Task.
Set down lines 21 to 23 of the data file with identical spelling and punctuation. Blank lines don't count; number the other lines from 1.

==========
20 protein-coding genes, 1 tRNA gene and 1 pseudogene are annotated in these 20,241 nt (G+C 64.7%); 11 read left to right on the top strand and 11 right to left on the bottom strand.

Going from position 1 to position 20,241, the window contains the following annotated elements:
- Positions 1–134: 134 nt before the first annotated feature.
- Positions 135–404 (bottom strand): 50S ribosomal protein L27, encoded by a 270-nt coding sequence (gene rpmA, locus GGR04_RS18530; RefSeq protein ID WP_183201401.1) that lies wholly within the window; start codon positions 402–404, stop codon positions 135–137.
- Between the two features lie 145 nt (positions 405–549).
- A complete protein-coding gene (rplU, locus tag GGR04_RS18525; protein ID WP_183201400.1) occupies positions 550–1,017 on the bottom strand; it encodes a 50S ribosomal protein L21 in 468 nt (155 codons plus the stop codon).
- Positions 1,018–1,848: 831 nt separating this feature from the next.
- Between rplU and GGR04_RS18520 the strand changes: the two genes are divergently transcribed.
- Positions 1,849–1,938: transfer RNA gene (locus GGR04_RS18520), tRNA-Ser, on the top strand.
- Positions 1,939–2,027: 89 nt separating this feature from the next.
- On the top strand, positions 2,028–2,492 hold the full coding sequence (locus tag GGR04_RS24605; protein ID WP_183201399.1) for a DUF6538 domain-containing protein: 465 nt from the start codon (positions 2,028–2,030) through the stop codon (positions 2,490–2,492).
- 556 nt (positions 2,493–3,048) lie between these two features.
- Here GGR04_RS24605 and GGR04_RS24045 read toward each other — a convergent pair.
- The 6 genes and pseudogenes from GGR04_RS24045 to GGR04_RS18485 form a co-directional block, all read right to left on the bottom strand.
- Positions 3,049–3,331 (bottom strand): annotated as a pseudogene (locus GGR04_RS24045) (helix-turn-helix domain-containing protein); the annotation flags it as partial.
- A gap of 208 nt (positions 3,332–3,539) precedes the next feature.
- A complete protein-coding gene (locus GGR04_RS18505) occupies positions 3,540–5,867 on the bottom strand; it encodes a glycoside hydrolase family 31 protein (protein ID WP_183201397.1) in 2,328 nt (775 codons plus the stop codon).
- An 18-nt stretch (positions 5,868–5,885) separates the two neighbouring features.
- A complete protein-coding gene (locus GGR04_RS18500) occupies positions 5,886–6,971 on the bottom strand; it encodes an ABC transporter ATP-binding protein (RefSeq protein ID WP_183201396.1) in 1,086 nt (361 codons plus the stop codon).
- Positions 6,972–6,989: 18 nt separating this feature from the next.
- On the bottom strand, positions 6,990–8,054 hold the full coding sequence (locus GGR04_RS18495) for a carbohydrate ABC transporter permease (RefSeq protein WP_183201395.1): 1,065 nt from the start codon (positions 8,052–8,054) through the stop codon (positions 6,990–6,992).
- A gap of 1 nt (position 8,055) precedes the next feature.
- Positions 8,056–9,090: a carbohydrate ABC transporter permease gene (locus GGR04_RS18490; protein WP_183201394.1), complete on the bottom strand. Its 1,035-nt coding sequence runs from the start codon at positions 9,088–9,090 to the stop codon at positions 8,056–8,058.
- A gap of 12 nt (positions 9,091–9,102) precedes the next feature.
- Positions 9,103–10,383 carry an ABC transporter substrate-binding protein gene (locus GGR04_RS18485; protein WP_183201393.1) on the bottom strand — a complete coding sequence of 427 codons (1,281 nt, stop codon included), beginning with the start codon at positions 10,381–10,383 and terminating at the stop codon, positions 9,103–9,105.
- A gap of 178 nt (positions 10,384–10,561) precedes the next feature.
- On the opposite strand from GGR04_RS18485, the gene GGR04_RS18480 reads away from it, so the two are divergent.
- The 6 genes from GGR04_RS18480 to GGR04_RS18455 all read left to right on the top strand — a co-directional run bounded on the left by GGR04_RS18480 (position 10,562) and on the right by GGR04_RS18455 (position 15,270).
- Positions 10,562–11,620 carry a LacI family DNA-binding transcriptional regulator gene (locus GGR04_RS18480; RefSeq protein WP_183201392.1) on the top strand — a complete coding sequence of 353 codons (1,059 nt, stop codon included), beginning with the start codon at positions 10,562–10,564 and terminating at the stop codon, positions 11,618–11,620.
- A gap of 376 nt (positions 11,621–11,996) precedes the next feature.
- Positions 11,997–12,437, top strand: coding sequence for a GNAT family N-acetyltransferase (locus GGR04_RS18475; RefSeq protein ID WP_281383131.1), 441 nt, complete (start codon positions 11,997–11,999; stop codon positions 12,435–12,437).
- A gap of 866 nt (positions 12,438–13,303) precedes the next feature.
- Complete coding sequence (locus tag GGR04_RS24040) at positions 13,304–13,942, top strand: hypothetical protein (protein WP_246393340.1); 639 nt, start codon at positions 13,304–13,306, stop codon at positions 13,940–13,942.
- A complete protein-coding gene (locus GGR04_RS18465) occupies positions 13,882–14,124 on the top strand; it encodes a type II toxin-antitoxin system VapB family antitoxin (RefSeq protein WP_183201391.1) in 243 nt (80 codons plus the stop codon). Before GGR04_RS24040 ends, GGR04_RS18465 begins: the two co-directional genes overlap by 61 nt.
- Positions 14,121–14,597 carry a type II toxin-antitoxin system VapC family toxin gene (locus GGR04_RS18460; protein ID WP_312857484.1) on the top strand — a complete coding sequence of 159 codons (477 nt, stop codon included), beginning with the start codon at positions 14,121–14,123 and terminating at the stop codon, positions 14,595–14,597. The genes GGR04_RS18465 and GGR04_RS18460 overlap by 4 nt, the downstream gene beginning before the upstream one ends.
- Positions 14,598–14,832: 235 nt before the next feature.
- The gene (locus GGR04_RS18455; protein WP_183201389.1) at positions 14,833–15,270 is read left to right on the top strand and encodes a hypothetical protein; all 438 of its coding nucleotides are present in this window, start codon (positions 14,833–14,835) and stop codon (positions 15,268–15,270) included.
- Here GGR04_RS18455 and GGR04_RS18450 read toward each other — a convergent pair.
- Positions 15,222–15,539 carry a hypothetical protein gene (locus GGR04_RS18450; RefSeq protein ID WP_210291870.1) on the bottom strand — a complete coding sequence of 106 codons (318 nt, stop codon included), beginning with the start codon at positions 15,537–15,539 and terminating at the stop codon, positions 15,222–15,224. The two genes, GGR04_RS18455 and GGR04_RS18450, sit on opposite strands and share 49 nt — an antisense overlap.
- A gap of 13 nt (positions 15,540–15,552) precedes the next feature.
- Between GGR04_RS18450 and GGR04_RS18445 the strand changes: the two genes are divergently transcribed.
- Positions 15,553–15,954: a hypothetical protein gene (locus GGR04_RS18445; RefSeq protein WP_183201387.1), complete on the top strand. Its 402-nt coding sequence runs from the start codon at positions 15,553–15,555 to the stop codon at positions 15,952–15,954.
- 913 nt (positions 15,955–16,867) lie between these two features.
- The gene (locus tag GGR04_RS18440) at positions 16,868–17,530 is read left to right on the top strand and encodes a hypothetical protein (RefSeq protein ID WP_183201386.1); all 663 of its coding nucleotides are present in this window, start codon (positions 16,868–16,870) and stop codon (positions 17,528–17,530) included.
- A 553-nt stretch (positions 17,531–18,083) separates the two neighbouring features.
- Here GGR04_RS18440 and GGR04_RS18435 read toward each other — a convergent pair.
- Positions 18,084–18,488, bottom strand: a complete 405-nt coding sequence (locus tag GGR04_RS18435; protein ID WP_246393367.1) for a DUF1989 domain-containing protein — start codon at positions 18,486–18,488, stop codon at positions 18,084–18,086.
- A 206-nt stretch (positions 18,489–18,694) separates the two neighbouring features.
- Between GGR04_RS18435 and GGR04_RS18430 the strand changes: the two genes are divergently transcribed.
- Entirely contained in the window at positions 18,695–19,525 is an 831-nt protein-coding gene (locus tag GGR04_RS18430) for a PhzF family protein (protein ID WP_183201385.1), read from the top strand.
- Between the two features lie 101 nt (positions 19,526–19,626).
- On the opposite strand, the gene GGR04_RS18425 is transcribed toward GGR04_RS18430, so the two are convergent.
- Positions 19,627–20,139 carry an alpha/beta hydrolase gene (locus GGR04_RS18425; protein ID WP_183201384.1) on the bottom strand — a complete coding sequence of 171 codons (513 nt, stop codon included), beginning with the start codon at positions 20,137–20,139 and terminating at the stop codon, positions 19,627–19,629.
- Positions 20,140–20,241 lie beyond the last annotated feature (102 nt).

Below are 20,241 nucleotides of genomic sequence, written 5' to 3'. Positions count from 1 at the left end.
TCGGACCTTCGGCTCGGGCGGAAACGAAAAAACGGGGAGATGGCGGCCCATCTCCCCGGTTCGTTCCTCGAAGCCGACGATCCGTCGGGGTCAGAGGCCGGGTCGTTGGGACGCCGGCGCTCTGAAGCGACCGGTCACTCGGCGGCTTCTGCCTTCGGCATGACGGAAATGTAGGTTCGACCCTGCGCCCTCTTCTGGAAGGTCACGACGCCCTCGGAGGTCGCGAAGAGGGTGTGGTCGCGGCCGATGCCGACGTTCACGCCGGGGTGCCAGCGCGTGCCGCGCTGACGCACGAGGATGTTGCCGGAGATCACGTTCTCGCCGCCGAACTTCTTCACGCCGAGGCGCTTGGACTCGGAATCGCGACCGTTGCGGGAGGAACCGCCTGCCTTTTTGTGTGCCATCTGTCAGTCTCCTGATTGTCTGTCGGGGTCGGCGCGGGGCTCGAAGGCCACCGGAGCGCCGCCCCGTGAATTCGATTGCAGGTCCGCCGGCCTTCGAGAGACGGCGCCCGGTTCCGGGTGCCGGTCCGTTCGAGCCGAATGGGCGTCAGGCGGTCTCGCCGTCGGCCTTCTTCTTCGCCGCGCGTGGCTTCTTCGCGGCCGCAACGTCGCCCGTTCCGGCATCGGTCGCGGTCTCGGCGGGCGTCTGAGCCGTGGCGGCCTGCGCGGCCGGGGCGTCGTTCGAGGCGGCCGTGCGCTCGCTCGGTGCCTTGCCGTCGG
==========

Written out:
- On the bottom strand, positions 6,990–8,054 hold the full coding sequence (locus GGR04_RS18495) for a carbohydrate ABC transporter permease (RefSeq protein WP_183201395.1): 1,065 nt from the start codon (positions 8,052–8,054) through the stop codon (positions 6,990–6,992).
- A gap of 1 nt (position 8,055) precedes the next feature.
- Positions 8,056–9,090: a carbohydrate ABC transporter permease gene (locus GGR04_RS18490; protein WP_183201394.1), complete on the bottom strand. Its 1,035-nt coding sequence runs from the start codon at positions 9,088–9,090 to the stop codon at positions 8,056–8,058.